Orion Social Content Sep23 Genz Blog In Copy

What Managers Need To Know About Gen Z Employees

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Generation Z are shaking up the workplace. Born between 1997 and 2012, this generation will comprise 27% of the global workforce by 2025: the only growing segment of the labour market. Characterised as digital natives, members of this group typically value individual expression and hold high ethical standards. Boxing together the habits of an entire generation must be done with caution, of course, as there will always be variances among attitudes. But with each new workplace cohort does come a new set of values and behaviours that managers should be aware of. Happier workers, after all, are 13% more productive than their less-contented employees.

Ready to start managing more effectively? Let’s get started.

Gen Z: an overview

Technologically savvy

With the bulk of their careers ahead of them, Gen Z are looking to settle into long-term, full-time roles. And, despite being at an early career stage, this generation is capable of bringing immediate benefits to their employer. 83% report staying actively up-to-date with the latest technology trends, and this innate knowledge could help boost companies’ efficiency and competitiveness.

More mobile

Contrasting with preceding generations, Gen Z are less attached to their jobs. Gen Z spend two years and three months in a job, on average, compared to eight years and three months for Baby Boomers.

Previous generations typically sought job security via a single employer – looking to rise up through the ranks with the same organisation throughout their career. But having grown up in periods of economic uncertainty, Gen Z have witnessed loved ones lose jobs regardless of company loyalty. Now other factors trump the monthly pay cheque for this generation.

Finding meaningful work that aligns with their values is paramount – despite the current cost-of-living crisis. Gen Z even opt for more junior, lower stress roles in pursuit of a greater work-life balance.

Opening up communication

And they’re not afraid to communicate their needs. Gen Z prioritise authentic, transparent dialogue, which could positively impact wider company culture. Edelman’s Trust Barometer research suggests that Gen Z have a ‘gravitational pull’ on those around them, making their behaviours highly influential to both peers and colleagues.

Raising expectations

From job flexibility to professional development opportunities, Gen Z have high expectations for their employers.

“Gen Z will transform and disrupt the workplace more than any generation,” said Mark Beal, assistant professor of professional practice and communication at Rutgers University, to Forbes Magazine. “[They] will consistently call for pay equity and a corporate culture that is truly diverse and inclusive where they feel they belong.”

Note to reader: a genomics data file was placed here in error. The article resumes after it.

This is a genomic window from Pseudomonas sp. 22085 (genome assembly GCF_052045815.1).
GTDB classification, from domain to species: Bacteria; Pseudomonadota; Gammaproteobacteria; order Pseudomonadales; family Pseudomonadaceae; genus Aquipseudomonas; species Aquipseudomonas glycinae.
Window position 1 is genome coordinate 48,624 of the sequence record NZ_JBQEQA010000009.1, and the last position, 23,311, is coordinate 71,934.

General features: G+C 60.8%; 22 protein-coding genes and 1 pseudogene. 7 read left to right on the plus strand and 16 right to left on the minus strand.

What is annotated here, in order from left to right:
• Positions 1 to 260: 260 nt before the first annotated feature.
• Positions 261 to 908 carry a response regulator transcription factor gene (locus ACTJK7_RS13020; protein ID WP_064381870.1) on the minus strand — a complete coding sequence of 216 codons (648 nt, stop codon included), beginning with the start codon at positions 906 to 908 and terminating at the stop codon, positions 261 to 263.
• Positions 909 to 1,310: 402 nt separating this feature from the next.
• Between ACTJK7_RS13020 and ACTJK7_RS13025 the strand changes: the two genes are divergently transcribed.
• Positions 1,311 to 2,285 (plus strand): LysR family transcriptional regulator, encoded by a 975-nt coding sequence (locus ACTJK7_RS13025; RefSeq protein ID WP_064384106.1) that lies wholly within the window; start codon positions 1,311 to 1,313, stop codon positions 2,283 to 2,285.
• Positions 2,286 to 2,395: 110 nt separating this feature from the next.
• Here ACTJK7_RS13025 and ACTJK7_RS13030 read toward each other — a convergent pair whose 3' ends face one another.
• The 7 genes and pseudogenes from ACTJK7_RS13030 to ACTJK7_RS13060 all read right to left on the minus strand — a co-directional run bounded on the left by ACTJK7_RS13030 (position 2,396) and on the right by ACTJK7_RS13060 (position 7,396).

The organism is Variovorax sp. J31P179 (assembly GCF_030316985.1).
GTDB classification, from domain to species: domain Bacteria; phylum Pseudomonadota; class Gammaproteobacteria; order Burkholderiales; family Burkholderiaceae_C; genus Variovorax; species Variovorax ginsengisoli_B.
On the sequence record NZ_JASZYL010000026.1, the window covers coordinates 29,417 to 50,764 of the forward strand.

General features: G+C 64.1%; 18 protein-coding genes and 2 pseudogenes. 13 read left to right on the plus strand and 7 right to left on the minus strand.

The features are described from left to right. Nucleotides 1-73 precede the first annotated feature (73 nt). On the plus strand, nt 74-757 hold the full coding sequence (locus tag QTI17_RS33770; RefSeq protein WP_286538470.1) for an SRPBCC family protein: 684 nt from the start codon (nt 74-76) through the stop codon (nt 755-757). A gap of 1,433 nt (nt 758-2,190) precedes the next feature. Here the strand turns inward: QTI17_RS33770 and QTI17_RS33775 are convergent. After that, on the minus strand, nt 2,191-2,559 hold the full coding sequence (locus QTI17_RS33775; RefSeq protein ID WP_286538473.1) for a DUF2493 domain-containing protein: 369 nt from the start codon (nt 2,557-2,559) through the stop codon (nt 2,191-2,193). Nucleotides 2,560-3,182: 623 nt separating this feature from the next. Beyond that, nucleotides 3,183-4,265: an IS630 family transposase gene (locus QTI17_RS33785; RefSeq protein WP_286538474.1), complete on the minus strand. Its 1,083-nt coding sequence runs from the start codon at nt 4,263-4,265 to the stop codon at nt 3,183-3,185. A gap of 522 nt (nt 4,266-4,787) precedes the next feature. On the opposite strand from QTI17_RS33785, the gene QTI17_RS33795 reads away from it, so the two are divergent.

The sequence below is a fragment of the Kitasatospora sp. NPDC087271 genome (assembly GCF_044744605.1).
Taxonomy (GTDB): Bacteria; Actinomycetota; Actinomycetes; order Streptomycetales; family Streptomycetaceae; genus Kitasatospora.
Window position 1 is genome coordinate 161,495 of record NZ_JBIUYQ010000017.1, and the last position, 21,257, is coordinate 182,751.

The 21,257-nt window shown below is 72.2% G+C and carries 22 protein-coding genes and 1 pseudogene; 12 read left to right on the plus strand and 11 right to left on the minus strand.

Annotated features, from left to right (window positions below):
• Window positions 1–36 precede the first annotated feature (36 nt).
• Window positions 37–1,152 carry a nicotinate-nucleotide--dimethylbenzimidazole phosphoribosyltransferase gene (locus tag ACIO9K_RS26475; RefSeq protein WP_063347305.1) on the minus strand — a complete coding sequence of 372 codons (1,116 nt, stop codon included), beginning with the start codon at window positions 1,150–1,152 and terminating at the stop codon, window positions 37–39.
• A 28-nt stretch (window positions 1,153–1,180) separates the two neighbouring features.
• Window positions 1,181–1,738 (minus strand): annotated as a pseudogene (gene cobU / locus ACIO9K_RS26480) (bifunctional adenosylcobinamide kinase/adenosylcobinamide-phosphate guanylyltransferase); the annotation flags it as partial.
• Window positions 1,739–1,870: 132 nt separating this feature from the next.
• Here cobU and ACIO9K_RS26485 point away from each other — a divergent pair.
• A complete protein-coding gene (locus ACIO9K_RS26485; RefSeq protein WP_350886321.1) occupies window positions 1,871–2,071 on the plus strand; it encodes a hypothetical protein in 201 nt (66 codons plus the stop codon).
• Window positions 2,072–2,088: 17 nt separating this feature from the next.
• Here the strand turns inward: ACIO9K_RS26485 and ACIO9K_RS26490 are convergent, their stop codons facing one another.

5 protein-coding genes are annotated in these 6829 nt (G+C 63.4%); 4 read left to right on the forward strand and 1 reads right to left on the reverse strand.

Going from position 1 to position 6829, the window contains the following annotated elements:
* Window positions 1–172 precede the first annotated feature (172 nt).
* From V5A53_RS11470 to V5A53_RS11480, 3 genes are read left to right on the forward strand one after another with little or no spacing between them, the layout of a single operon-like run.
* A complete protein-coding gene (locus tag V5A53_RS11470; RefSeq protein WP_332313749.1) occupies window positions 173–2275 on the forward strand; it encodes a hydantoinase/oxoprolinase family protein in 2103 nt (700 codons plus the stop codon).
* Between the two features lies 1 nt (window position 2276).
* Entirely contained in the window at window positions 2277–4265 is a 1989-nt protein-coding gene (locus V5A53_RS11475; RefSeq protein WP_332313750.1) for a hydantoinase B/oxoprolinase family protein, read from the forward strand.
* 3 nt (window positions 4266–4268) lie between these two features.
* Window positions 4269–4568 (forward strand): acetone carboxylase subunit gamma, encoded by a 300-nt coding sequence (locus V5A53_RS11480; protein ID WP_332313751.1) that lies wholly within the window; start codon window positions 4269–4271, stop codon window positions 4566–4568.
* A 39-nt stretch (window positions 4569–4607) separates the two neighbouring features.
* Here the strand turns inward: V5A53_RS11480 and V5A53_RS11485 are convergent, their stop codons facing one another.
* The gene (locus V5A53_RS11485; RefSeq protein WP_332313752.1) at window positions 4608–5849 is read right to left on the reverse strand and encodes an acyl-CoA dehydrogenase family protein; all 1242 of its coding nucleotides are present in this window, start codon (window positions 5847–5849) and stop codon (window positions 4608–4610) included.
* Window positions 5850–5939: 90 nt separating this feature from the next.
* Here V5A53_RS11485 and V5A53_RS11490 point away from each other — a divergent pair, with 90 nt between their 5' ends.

How to retain high quality Gen Z talent

Review your sustainability policies

Gen Z increasingly expect climate action from their company: 54% report researching a brand’s environmental impact prior to accepting a job offer. This remains a top concern for Gen Z and Millennials alike, who feel more contented in organisations that take the following climate-related actions:

      Provide employee subsidies for sustainable choices, including electric car subsidies, incentives to use public transport and an eco-thermostat for employees who work from home

      Educate and train the workforce on sustainability issues

      Ban/reduce single-use plastic for on-site work locations.

With a passion for engaging people on social justice and environmental issues - in and out of the workplace - Gen Z will prompt companies to authentically contribute more positively to wider society.

Create development opportunities

Gen Z seek development in areas beyond sustainability. 76% view upskilling as key to their career progression – whether informal or formal. This may include mentorship, shadowing, external education and more.

Become more adaptable

There’s no doubt that meeting Gen Z workplace expectations is a challenge for business leaders, since many of the measures involve high costs or significant change. But adaptation could help bolster a company’s viability in the long term, rewarding the organisation with a highly skilled and engaged workforce that fosters greater communication and strong working relationships.

Adopt a values-based approach

Frank Fiorille, Vice President of Risk, Compliance and Data Analytics at Paychex, author of special report The Rise of Generation Z, echoes this.

“Employers need to develop recruiting and retention strategies that keep Gen Z at the forefront, appeal to their values-based approach and celebrate the unique contributions this group brings to the table.”

Curious about the Gen Z talent pool near you? Reach out to one of our experts at your local Orion Group branch today.